The most important thing I learned in my geriatric psychiatry fellowship was the value of collaboration with my neurology colleagues. In Boston, where the fields of cognitive and behavioral neurology were established in the mid-20th century by Dr. Norman Geschwind and colleagues, older individuals who are impaired often have a team of psychiatrists and neurologists who co-manage their conditions.
This experience has led me to reflect on the true meaning of collaborative care. As an early-career geriatric psychiatrist, I can think of no better advice than to recommend to psychiatrists in training that they learn as much neurology as possible and team up with neurologist colleagues.
Those familiar with the history of psychiatry in the 20th century will appreciate our common roots with the field of neurology. Alois Alzheimer was a psychiatrist and neuropathologist, and Sigmund Freud was a neurologist before founding psychoanalysis. I remember discussing the cultural similarities and differences between psychiatry and neurology in residency as we rotated on the neurology wards. Ultimately, our conclusions were that we had more in common than most realized, echoing the fact that all neurologists and psychiatrists are examined by the American Board of Psychiatry and Neurology. We really are two sides of the same coin, just like the concepts of “mind” and “brain.” In my patient evaluations, I now routinely ask about not just psychiatric and general medical history, but also neurological history.
Rounding with Brigham and Women’s behavioral neurologists and neuropsychiatrists, I have found that these similarities are especially noticeable in geriatric neurologic conditions, such as dementia, stroke, and seizure. Collaboration, and not just consultation, often has yielded more fruitful assessments of patients’ conditions, which has benefited not only the patients themselves, but also the clinicians.
For example, the nature of Alzheimer’s disease often crosses conventional disciplinary boundaries. We are learning that subjective cognitive concerns paired with neuropsychiatric sequelae can often herald a diagnosis of preclinical or prodromal Alzheimer’s disease. Hence, psychiatry is just as important in the beginning of the disease as it is in the end, when we are most commonly consulted to help with management.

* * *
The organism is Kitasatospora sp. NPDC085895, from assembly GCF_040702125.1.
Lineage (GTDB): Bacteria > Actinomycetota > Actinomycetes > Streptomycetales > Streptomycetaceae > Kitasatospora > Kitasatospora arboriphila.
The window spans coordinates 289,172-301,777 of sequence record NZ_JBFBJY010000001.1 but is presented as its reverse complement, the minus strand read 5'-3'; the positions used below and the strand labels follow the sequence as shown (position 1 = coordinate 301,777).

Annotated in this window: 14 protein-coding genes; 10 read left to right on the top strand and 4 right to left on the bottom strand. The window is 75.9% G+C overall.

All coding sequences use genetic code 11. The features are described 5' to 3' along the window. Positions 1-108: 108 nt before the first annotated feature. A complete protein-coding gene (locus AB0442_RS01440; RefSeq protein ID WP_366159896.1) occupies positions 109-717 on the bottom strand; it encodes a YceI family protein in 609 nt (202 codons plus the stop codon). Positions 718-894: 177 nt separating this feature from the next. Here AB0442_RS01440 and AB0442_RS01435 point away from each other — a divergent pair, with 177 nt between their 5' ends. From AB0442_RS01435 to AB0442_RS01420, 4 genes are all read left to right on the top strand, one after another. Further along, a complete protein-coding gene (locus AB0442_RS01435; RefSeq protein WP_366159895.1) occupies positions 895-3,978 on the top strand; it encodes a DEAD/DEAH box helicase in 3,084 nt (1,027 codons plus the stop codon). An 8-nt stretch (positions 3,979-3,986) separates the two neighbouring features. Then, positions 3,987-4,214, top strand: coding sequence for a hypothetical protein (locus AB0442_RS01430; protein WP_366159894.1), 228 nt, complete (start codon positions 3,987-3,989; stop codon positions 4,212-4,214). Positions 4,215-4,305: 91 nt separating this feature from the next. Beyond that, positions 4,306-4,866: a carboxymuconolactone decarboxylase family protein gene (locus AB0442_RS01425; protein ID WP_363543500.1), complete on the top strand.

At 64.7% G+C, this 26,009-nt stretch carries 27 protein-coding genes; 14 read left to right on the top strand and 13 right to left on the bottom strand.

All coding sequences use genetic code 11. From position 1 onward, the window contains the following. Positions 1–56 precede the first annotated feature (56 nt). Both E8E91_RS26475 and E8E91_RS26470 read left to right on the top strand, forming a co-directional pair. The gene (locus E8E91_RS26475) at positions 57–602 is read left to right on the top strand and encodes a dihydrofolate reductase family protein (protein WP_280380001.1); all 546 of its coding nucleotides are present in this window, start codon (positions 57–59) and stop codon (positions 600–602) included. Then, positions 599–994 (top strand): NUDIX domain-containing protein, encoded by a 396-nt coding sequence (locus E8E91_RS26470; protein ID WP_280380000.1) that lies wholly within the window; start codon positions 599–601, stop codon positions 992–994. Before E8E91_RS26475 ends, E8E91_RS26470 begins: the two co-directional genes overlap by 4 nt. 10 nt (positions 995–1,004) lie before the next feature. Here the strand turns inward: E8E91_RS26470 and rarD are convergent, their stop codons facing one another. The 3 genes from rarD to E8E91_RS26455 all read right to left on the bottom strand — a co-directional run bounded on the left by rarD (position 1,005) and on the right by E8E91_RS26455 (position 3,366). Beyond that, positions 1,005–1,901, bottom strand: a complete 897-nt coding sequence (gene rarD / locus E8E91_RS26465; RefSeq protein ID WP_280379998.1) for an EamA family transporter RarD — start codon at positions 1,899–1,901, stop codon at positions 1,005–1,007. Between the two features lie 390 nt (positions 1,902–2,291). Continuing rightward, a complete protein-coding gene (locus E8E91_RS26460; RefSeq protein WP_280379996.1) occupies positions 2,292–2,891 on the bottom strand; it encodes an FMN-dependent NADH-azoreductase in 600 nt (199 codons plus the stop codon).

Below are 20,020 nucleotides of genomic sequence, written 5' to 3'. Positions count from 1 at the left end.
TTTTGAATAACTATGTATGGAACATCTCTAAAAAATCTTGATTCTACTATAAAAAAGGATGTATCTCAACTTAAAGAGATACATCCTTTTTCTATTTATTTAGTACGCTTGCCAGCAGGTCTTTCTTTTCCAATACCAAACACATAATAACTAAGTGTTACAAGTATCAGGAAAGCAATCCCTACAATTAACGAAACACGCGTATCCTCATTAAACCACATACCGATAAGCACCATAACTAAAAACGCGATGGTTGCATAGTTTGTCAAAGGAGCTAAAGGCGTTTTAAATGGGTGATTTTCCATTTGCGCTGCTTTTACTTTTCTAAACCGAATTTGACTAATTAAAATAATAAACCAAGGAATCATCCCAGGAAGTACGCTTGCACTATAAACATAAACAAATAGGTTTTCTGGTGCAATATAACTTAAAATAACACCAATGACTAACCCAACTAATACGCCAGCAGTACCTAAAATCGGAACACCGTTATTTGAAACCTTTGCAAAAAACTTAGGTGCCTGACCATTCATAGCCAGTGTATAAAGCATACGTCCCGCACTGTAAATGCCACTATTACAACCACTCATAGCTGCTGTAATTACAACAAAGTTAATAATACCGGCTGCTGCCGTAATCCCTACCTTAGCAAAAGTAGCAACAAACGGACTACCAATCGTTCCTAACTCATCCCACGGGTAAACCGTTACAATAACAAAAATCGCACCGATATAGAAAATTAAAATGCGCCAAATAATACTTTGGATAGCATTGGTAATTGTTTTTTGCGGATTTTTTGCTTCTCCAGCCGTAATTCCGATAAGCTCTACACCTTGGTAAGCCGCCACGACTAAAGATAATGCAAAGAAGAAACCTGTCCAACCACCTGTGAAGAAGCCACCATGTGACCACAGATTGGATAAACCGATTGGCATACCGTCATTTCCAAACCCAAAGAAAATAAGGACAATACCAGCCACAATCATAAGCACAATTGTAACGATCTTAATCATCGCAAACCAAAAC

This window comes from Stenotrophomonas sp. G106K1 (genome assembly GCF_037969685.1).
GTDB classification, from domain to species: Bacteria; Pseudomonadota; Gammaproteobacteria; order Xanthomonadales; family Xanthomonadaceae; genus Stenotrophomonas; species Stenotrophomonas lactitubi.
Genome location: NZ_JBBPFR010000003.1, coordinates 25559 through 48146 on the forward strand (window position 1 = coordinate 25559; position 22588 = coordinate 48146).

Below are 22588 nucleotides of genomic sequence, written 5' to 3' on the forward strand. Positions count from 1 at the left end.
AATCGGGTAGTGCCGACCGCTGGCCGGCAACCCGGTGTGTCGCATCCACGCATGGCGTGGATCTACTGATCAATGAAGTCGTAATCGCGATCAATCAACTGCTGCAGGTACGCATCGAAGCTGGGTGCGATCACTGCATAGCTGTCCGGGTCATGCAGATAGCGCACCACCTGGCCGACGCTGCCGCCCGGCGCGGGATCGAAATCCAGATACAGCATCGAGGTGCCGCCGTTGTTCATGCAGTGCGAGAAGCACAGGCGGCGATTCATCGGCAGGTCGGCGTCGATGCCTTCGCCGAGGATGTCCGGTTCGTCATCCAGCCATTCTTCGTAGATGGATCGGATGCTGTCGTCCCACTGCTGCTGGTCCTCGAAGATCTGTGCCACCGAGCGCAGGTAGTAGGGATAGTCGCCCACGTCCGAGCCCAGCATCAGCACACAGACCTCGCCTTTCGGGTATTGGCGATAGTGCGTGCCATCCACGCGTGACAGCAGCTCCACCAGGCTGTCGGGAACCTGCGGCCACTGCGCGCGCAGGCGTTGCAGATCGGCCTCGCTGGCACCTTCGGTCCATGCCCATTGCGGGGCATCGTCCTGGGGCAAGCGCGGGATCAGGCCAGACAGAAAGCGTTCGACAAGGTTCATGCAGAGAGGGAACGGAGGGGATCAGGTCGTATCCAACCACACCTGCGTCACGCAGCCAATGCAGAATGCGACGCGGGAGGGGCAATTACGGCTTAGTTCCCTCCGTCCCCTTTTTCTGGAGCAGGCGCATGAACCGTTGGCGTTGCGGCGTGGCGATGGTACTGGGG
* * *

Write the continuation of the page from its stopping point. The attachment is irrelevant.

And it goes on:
Combining a mental status exam with a honed neurological exam has helped me better care for my geriatric patients. Given the common finding of movement disorder in older individuals who have chronic mental illness or the beginnings of dementia, the United Parkinson’s Disease Rating Scale (UPDRS) has been useful in systematically documenting the slightest parkinsonian signs and tracking them together with neurologists.
The UPDRS is the most validated instrument to document parkinsonism and has been endorsed by the Movement Disorders Society. Very easy maneuvers such as gait, finger-tapping, frontal release, and Luria sequences can all be evaluated in less than one minute and yet provide highly useful information about neurologic status. We can quickly test each lobe of the brain, just as our neurology colleagues do, to help localize lesions. I believe that the neurological exam, just like the cognitive exam, should be second nature for psychiatrists. The mind does not live in a vacuum; the brain is not divorced from the mind.
With so much recent psychiatric research involving brain imaging, I sometimes wonder why psychiatrists do not utilize imaging more in clinical care. At the very least, we should be able to have an opinion when we do see neuroimaging and have a basic understanding of how to read a scan, just as with electrocardiograms. Brain imaging takes us as close as possible to assess brain tissue.
Similarly, I have learned from my neurology colleagues the utility of evaluating cerebrospinal fluid (CSF) markers, especially when diagnosing neurodegenerative conditions. Having psychiatrists routinely perform lumbar punctures may be a stretch, but having an awareness of standardized tests for CSF, such as measurements of amyloid and tau for Alzheimer’s, can be helpful. Perhaps a larger question for my psychiatric colleagues is: What are the biomarkers for “psychiatric” diseases? Do we have any? What can we learn from our neurology colleagues?
Finally, collaborating with neurology has also opened up new career-development opportunities for me. It was sort of a “leap-of-faith” moment when it dawned on me to consider approaching neurologists for a research opportunity. However, by that time I had already collaborated with them in much clinical care of my patients and have learned over the years that “those neurologists” are actually quite enjoyable to work with. They are like cousins in the same family. We all care for the same patients and want the best for them. I have learned that neurology brings much wisdom to the psychiatry table, and I am glad to know that they feel the same way about us. ■